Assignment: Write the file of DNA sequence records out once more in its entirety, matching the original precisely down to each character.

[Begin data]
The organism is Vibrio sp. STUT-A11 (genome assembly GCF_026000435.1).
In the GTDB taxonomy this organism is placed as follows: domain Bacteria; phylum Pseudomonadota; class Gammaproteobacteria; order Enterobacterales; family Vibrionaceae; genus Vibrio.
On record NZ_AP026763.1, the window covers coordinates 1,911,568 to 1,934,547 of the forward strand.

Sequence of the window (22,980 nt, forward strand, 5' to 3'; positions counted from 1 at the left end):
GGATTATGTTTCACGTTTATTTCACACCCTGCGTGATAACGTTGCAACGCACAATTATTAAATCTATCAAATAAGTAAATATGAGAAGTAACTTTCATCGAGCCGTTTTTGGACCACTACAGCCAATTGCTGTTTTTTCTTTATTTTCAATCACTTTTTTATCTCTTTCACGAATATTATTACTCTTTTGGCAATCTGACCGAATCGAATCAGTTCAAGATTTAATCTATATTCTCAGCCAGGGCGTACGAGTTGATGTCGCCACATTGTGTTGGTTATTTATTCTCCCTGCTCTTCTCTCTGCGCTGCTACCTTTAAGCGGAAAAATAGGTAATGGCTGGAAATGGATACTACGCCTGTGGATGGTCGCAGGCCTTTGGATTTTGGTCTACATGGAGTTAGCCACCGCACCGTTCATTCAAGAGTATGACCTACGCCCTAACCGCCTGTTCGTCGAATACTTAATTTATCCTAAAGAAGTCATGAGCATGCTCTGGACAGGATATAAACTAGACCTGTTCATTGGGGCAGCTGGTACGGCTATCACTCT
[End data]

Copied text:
The organism is Vibrio sp. STUT-A11 (genome assembly GCF_026000435.1).
In the GTDB taxonomy this organism is placed as follows: domain Bacteria; phylum Pseudomonadota; class Gammaproteobacteria; order Enterobacterales; family Vibrionaceae; genus Vibrio.
On record NZ_AP026763.1, the window covers coordinates 1,911,568 to 1,934,547 of the forward strand.

Sequence of the window (22,980 nt, forward strand, 5' to 3'; positions counted from 1 at the left end):
GGATTATGTTTCACGTTTATTTCACACCCTGCGTGATAACGTTGCAACGCACAATTATTAAATCTATCAAATAAGTAAATATGAGAAGTAACTTTCATCGAGCCGTTTTTGGACCACTACAGCCAATTGCTGTTTTTTCTTTATTTTCAATCACTTTTTTATCTCTTTCACGAATATTATTACTCTTTTGGCAATCTGACCGAATCGAATCAGTTCAAGATTTAATCTATATTCTCAGCCAGGGCGTACGAGTTGATGTCGCCACATTGTGTTGGTTATTTATTCTCCCTGCTCTTCTCTCTGCGCTGCTACCTTTAAGCGGAAAAATAGGTAATGGCTGGAAATGGATACTACGCCTGTGGATGGTCGCAGGCCTTTGGATTTTGGTCTACATGGAGTTAGCCACCGCACCGTTCATTCAAGAGTATGACCTACGCCCTAACCGCCTGTTCGTCGAATACTTAATTTATCCTAAAGAAGTCATGAGCATGCTCTGGACAGGATATAAACTAGACCTGTTCATTGGGGCAGCTGGTACGGCTATCACTCT